Overview of business models and third party financing. Combinations of certain options are possible. Obviously, a self-financed implementation of an energy saving or renewable system is always an alternative option that is not mentioned in the table.
Source: Jan W. Bleyl - Energetic Solutions 2023

Some examples of ESCO (energy service company) models have existed in the solar thermal sector for a long time. Scottsdale’s Desert Mountain High School in Arizona, USA, was one of the first clients to profit from a cooling energy supply contract. In 2014 the former SOLID from Austria financed and installed a 3.4 MW cooling system and signed a 20-year cooling energy supply contract with the school. has created an entire sub-section on ESCO, where you can find more case studies.

Solar roof for Scottsdale’s Desert Mountain High School in Arizona, USA, for green air conditioning
Photo: SOLID

Special purpose vehicles help mitigate risks

Special purpose vehicles (SPV) are widespread, e.g. in the wind farm or large-scale PV sectors. Here, a separate legal company is established, which plans, builds, finances and operates the energy production units and signs all the relevant documents such as EPC contracts, O&M agreements or loan contracts. “The advantage is that you can separate the risks of large investment volumes from the core company. However, transaction costs are high and this business model is therefore only suitable for investment volumes of typically at least 10 to 20 million EUR,” explained Bleyl.

The first solar thermal specialists are already using this model successfully - for example NewHeat in France. The company created an SPV already in 2018 to finance and operate a package of solar industrial and district heat projects. Solarfields from the Netherlands also founded an SPV recently for the 37 MW district heating plant under construction in Groningen.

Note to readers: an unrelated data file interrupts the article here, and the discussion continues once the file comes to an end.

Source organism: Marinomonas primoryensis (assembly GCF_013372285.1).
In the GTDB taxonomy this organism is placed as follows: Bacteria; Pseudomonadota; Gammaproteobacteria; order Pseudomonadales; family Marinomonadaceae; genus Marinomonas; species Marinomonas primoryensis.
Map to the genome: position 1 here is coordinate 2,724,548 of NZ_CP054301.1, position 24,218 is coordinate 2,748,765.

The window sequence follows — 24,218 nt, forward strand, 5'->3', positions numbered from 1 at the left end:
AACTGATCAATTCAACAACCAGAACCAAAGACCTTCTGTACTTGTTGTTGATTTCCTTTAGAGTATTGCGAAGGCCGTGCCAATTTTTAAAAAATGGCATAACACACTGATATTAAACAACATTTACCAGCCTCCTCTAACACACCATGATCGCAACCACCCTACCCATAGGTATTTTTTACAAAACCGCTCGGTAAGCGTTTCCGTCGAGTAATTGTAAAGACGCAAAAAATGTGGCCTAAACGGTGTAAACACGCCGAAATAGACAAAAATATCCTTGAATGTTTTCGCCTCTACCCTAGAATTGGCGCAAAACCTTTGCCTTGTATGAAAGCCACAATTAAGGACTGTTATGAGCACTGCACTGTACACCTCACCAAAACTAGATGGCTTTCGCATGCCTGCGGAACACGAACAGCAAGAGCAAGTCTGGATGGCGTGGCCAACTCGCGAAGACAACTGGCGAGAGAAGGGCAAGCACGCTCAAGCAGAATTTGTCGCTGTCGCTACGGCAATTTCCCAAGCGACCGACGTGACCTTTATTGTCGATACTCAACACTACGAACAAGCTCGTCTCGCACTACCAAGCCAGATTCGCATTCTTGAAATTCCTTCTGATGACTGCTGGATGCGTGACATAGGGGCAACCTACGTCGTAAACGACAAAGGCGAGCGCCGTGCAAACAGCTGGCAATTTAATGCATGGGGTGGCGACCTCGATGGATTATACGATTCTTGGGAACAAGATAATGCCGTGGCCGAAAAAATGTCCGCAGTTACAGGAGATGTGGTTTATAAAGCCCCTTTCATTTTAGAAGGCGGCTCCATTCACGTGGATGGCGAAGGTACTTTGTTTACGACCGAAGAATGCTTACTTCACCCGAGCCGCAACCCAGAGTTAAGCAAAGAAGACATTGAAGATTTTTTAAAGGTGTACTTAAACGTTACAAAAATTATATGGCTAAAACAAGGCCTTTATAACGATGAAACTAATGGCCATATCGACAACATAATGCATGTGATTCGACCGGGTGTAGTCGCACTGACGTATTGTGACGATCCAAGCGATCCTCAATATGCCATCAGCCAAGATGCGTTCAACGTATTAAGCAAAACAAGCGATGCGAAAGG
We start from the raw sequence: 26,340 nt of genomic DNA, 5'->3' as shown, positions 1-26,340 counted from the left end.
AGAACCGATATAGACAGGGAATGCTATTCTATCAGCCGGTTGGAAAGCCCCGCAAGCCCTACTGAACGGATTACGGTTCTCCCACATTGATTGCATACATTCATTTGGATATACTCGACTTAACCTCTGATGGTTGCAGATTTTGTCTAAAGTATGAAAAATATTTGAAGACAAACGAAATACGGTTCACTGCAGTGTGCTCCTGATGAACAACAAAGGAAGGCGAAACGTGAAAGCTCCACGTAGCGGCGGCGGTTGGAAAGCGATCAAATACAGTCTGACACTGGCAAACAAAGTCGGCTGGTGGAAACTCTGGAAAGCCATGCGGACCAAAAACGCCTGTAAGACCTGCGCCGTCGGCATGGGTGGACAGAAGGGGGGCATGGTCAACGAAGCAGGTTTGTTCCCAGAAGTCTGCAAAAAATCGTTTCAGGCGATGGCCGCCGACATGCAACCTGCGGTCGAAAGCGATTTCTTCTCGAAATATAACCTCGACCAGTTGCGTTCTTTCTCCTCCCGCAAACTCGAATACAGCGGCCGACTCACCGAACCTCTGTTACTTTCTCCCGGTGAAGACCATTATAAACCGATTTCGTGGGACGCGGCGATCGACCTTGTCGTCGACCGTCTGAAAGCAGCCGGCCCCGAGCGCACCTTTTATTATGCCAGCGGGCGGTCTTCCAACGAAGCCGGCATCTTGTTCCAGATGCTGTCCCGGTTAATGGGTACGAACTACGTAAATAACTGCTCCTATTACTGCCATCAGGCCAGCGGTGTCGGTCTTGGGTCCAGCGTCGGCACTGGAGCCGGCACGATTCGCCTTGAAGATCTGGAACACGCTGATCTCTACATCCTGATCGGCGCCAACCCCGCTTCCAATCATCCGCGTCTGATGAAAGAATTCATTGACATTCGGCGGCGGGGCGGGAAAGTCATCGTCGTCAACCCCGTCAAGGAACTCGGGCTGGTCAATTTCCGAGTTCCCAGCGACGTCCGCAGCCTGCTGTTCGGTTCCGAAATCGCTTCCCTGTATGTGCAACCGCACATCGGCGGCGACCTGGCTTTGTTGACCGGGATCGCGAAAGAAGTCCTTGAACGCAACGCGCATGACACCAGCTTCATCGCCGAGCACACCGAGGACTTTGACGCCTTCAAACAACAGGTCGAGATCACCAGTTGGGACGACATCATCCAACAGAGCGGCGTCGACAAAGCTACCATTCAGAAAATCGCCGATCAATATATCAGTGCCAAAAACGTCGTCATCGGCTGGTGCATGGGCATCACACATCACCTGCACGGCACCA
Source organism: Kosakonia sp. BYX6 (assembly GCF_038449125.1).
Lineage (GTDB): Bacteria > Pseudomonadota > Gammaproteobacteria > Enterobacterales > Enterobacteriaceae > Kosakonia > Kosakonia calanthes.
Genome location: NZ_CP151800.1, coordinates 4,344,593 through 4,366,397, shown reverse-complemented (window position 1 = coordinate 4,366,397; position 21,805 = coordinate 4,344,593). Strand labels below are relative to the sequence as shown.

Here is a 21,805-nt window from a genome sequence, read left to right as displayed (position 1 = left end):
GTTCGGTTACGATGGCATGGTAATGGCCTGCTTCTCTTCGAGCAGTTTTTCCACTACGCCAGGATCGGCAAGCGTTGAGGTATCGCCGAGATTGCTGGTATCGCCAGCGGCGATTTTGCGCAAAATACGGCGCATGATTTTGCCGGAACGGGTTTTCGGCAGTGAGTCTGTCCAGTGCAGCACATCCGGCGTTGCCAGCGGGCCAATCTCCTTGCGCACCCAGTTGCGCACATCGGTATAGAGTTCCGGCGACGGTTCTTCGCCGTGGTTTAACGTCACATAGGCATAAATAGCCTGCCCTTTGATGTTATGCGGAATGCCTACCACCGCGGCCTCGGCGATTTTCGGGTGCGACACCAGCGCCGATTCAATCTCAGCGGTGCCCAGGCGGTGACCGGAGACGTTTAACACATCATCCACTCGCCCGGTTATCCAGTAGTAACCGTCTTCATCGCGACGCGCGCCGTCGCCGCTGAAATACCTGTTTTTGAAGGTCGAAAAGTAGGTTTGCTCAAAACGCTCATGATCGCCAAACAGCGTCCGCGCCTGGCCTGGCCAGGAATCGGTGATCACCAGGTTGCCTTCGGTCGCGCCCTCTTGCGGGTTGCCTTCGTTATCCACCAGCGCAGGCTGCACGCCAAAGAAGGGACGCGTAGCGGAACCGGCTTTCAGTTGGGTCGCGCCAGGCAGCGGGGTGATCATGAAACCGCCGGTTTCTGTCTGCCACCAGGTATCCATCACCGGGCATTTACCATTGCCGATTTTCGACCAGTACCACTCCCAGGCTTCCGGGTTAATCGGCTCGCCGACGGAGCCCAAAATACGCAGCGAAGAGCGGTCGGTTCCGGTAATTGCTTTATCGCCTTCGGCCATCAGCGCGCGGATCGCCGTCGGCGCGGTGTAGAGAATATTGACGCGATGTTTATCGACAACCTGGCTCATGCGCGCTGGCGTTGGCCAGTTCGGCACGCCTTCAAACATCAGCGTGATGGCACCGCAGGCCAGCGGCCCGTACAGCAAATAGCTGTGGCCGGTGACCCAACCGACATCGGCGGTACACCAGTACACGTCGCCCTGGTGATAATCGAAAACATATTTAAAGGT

Integrated utility services: Investments for solar cooling are repaid on utility bill

Bleyl considers the utility-based on-bill repayment model to be suitable for the special situation in some sunbelt countries with weaker economies. “You will rarely find technology companies, for example in the Caribbean islands, other than the electricity suppliers that can conclude an energy service or leasing contract over 10 years for a household solar cooling unit”, stated Bleyl.

On-bill repayment is widely used in the United States for energy-saving measures or heating upgrades in the residential sector. Here, the asset including the re-financing agreement can be sold with the house if the owners have to move. Bleyl has already accompanied the implementation of efficiency measures in four Caribbean countries using the business model of integrated utility services. He added: “Utility companies rely on long-term relationships, so they are excellent partners for the dissemination of demand-side energy efficiency and renewable technologies.”

"The overview created by Jan W. Bleyl is a good basis for the discussions with the task experts," emphasised Dr Uli Jakob, Chair of Task 65. "We will definitely analyse the models more closely and identify their advantages and disadvantages in relation to the specifics of the solar cooling market in the sunbelt regions.”